Cherwell Edge was originally built as a house in 1886 to 1887, with private tenants until 1904 when it was taken over by the Society of the Holy Child Jesus, or SHCJ, who rented the building from Merton College to use for boarders. Cherwell Edge was a part of the Society for Oxford Home Students, which later became St. Anne’s College.

The SHCJ hostel provided ‘Catholic surroundings and a Catholic atmosphere’ for young female Catholic Oxford students ‘while leading in every detail the life of the ordinary college-girl’. In 1907, with the permission of Merton College, the SHCJ added two wings to the building to accommodate the growing number of boarders and to provide a chapel. The name of the convent was St. Frideswide’s.

During the time that Cherwell Edge housed St. Frideswide’s, what is now the Nadel Room at Linacre functioned as the library for the sisters. What is now our library was, at this time, the convent’s chapel and the shape of the space and windows retain an echo of this former purpose. As a self-confessed bibliophile it is tempting for me here to draw upon romantic notions of a link between a chapel and a library as a place of worship, one of faith and one of knowledge like Sartre viewing the library as temple, and while this may seem fanciful, the fact that so many of Oxford’s colleges have libraries transformed from chapels suggests a connection between them deeper simply than an efficient use of space.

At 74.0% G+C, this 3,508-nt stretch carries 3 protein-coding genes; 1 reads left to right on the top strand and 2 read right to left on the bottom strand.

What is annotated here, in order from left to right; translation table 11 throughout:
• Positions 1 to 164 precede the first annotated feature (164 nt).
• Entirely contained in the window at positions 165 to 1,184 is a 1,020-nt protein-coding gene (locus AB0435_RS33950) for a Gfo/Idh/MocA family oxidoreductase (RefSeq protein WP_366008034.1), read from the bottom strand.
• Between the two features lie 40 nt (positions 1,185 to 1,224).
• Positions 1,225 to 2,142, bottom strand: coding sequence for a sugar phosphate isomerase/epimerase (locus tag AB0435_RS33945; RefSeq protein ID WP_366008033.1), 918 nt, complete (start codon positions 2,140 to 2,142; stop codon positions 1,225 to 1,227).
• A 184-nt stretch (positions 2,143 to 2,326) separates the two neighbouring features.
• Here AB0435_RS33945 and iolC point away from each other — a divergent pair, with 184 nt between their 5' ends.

In addition to the architectural history of the library, I take a particular interest in the history of its use and contents, and the materials we have in the College archives have provided an insight into the thoughts and desires for the library, of both its users and librarians, in the past. In a suggestions book from the Linacre library while still at the St. Aldate’s site, I have found some comments which feel especially pertinent to the library’s interests today, with the ongoing collection development project of our librarians. One suggestion from the 17th of November 1971 recommends that the library acquires Mirella Ricciardi’s Vanishing Africa, a book published that same year, which the student writes is “The sort of book no-one could afford to buy for himself but would love to read and look at”. They say it is “surely the right thing for the library… Very well reviewed from the point of view of commentary and photography – of vanishing tribal people of Africa”. Another suggestion a few months later came from a student requesting Michael Banton’s 1967 work Race Relations, writing that “We have nothing on race relations in the library – this is a good basic introduction to the subject”. Fortunately we can confidently say that concurrent with the growth of scholarship and access to studying such topics, the library does now hold a much stronger collection to reflect the diversity of Linacre’s research backgrounds and interests, but the parallel in intentions between the 1970s and today to further diversify, decolonise and progress the library highlights the defining characteristics of Linacre and Linacrites which have been present since the earliest days: an interest in crossing national, cultural and disciplinary boundaries, and a commitment to forward-thinking.